View more on these topics

Hit the road, Jack

I believe that we are at a crossroads in the IFA world, as we may well see some sensible changes in how the Financial Ombudsman Scheme charges, with no fee until the second or third complaint.

Prior to any celebrations, we receive the news that some IFAs can avoid fines or need not be totally solvent, as long as they are of a significant size.

Now, I am not going to begin to examine the various tests for solvency or their merits or demerits but, if you are going to the trouble of having a test, let us not then put it to one side. Nor should fines be held back. If a firm benefited from ill-deserved commission, it should pay the fine. If your firm cannot, why not your shareholders?

From the client’s perspective – remember them? – a firm that has little in the way of reserves must cause concern, irrespective of its size. As to providers bankrolling some of the more financially-challenged firms, just how do they convince themselves it makes sense to keep propping up these firms?

Clients prefer continuity. Any form of creative accounting does little to assuage their fears. If this profession is to grow and build, we, the business owners, need to invest and cut the umbilical cord that tethers us to the providers.

The idea that a client in the future will invest a seven-figure sum with a sole trader IFA is fanciful. IFAs need to start creating co-ops if they want to stay fully independent and are not to become part of a plc where the priority is email and not client contact.

Failing that, we will need a firm to mop up the smaller players or a sensible association of smaller firms which can benefit from the support of a wealthy parent.

I do not believe that many of the bigger IFAs will still be in the same form or have the same market influence by 2010. Initial reaction may be to man the barricades but, on reflection, this enforced cull has much to commend it.

We need to reflect on who is a trading risk and who is not. At least, we need to if the compensation payments are to be brought under control and not be just a product of the next trend.

The phoenix companies need to be curtailed or better still banned.

Let us hope the FSA regains its composure and ensures that the playing field remains level when it comes to capital adequacy support from providers. If this comes in the form of marketing allowances, it needs to be banned, as does providers overpaying for subsidiaries as a way round the current rules.

The late great comedian Jack Benny was often accused by his peers, Bob Hope in particular, of being mean.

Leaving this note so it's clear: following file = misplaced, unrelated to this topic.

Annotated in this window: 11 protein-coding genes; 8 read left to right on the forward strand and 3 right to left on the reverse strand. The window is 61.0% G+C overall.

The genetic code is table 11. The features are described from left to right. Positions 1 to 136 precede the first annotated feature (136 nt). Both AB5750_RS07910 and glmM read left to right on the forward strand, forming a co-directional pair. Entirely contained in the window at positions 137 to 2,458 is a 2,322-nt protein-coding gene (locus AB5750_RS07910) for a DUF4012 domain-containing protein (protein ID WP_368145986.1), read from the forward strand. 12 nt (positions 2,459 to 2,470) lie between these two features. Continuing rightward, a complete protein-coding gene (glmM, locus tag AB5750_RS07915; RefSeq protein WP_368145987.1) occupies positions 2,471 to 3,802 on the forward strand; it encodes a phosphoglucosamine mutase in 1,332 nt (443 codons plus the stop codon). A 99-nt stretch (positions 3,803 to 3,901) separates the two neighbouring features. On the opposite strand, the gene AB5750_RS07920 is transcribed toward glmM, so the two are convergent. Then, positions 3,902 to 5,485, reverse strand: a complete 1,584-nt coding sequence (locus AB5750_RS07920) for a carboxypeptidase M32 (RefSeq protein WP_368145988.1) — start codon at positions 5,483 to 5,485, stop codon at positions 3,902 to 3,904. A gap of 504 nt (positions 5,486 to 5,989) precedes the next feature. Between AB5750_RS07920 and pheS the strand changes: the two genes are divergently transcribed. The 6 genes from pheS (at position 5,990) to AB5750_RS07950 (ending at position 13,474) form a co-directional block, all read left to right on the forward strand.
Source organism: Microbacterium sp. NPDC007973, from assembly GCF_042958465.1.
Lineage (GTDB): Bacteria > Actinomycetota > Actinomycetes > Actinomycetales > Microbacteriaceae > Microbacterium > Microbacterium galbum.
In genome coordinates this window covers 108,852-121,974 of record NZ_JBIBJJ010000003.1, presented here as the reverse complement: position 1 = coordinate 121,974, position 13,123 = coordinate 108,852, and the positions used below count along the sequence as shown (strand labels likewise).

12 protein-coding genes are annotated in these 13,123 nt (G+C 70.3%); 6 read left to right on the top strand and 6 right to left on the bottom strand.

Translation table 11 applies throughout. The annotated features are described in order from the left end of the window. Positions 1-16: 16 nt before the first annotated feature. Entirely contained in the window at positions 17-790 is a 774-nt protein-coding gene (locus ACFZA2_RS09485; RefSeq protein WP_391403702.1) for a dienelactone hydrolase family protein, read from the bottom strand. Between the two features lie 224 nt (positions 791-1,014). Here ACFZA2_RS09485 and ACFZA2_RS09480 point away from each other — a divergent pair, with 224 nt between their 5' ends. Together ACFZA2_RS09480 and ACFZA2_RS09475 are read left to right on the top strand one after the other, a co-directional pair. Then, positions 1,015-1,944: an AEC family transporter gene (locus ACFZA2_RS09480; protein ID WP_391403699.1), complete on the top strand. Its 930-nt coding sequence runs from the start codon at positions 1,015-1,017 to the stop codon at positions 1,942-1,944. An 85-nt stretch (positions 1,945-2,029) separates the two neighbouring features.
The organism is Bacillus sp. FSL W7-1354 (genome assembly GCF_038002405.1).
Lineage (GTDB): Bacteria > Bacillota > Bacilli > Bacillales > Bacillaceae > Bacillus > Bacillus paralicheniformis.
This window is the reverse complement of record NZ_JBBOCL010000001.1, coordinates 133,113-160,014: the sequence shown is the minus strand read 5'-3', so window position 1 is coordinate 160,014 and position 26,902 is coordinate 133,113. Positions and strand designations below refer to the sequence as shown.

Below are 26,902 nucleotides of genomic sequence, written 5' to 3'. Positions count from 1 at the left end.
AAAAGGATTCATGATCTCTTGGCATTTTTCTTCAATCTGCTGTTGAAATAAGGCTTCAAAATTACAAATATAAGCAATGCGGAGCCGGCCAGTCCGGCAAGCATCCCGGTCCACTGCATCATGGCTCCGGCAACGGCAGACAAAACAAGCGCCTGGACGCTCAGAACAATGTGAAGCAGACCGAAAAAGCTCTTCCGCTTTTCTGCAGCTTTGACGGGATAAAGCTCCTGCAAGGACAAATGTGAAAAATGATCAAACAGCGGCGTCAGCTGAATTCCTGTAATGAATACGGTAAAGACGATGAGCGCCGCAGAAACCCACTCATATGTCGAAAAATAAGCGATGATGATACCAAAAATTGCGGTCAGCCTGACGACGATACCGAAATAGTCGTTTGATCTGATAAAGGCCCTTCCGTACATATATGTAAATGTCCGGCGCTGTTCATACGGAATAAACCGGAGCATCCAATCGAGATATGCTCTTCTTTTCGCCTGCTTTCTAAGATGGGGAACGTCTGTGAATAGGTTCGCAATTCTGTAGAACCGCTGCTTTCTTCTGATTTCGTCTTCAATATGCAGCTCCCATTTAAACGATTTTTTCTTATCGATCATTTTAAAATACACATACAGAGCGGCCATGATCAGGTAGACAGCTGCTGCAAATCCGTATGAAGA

If we are not to be seen as comedians ourselves, then this must be reflected in the culture of the firm and not just be a soundbite.

Jack Benny said he was not mean, it was just that he had short arms and deep pockets. The latter is what we will all need access to if we are to win ground in the high-net-worth segment of the marketplace.

On the other hand, short arms seem to be the order of the day if you have a big, unprofitable IFA firm.


Yorkshire to launch new 10-year fixed rate mortgage

Yorkshire Building Society is launching a new 10-year fixed rate mortgage at 4.69 per cent.The deal will be available in branch, online and by telephone from Friday January 27.Interest is charged daily, and loans are available up to 95 per cent LTV. ASU insurance is included free for the first six months.There is a 495 […]

FSCS set to pay back 42m surplus

The Financial Services Compensation Scheme is to refund 42m to firms in the general insurance contribution group, partly due lower than anticipated compensation in the sector. It says it is unlikely to raise the levy in 2006/07.

NU gives pledge after payouts plummet

Norwich Union is introducing a protected guarantee for new investors in its with-profits fund in a bid to revive public confidence in the asset class. Some advisers, while welcoming the news, say it comes too late for existing policyhol- der who were hit with further bad news in last week’s bonus announcements. NU revealed that […]


Case study: administration — managing group life schemes

Our client leads the global market in high-tech electronics manufacturing and digital media. The trustees of the company’s final salary pension scheme insure death-in-service lump sum and dependants’ pension death benefits for active employees, as well as dependants’ pension benefits for deferred members (those who have left service).


News and expert analysis straight to your inbox

Sign up


    Leave a comment


    Why register with Money Marketing ?

    Providing trusted insight for professional advisers. Since 1985 Money Marketing has helped promote and analyse the financial adviser community in the UK and continues to be the trusted industry brand for independent insight and thought leadership.

    News & analysis delivered directly to your inbox
    Register today to receive our range of news alerts including daily and weekly briefings

    Money Marketing Events
    Be the first to hear about our industry leading conferences, awards, roundtables and more.

    Research and insight
    Take part in and see the results of Money Marketing's flagship investigations into industry trends.

    Have your say
    Only registered users can post comments. As the voice of the adviser community, our content generates robust debate. Sign up today and make your voice heard.

    Register now

    Having problems?

    Contact us on +44 (0)20 7292 3712

    Lines are open Monday to Friday 9:00am -5.00pm